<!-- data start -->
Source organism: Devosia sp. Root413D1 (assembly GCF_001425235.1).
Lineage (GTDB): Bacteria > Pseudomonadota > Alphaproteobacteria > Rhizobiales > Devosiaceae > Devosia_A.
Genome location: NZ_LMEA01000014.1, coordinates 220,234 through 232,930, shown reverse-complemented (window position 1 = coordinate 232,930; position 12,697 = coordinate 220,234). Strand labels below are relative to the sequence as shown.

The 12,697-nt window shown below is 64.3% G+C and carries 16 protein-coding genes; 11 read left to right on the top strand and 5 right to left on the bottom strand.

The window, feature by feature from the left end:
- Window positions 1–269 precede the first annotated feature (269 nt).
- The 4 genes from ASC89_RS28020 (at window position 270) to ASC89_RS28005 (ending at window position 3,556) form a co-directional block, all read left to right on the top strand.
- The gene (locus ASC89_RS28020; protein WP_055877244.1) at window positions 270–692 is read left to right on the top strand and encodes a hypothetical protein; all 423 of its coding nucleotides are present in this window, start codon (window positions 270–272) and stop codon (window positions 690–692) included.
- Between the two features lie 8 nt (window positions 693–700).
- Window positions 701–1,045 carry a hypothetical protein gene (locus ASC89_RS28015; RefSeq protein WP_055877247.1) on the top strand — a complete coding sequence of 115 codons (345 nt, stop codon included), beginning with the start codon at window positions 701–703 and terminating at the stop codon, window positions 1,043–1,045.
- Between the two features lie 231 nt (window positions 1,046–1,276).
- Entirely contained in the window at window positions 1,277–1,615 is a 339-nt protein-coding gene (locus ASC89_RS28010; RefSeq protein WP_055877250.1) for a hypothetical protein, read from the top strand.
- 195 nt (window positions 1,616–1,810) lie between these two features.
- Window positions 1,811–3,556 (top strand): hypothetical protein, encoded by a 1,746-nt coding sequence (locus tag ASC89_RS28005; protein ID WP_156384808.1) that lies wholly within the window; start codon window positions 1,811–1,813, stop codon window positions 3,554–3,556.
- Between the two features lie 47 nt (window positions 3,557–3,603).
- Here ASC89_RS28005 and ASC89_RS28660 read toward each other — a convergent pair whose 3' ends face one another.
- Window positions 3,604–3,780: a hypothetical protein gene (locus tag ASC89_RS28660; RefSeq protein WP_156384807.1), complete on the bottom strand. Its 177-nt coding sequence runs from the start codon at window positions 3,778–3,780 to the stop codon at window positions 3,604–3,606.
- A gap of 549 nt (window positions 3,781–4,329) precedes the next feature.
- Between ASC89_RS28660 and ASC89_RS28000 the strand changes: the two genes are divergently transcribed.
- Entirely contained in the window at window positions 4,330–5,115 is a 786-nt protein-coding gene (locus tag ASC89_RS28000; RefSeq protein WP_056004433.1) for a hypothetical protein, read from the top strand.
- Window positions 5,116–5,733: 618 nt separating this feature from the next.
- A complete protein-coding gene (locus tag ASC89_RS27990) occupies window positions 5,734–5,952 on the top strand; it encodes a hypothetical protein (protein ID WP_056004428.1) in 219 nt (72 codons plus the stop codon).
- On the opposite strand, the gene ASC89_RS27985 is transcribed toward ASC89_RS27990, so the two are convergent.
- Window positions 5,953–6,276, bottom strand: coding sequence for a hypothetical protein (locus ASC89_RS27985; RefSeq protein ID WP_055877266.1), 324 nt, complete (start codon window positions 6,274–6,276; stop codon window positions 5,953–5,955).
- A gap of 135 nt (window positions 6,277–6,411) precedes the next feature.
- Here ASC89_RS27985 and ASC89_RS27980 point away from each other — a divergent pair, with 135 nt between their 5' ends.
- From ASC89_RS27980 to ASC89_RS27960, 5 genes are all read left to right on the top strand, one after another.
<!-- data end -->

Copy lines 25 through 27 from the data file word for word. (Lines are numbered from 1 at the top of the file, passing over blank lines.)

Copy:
- A gap of 135 nt (window positions 6,277–6,411) precedes the next feature.
- Here ASC89_RS27985 and ASC89_RS27980 point away from each other — a divergent pair, with 135 nt between their 5' ends.
- From ASC89_RS27980 to ASC89_RS27960, 5 genes are all read left to right on the top strand, one after another.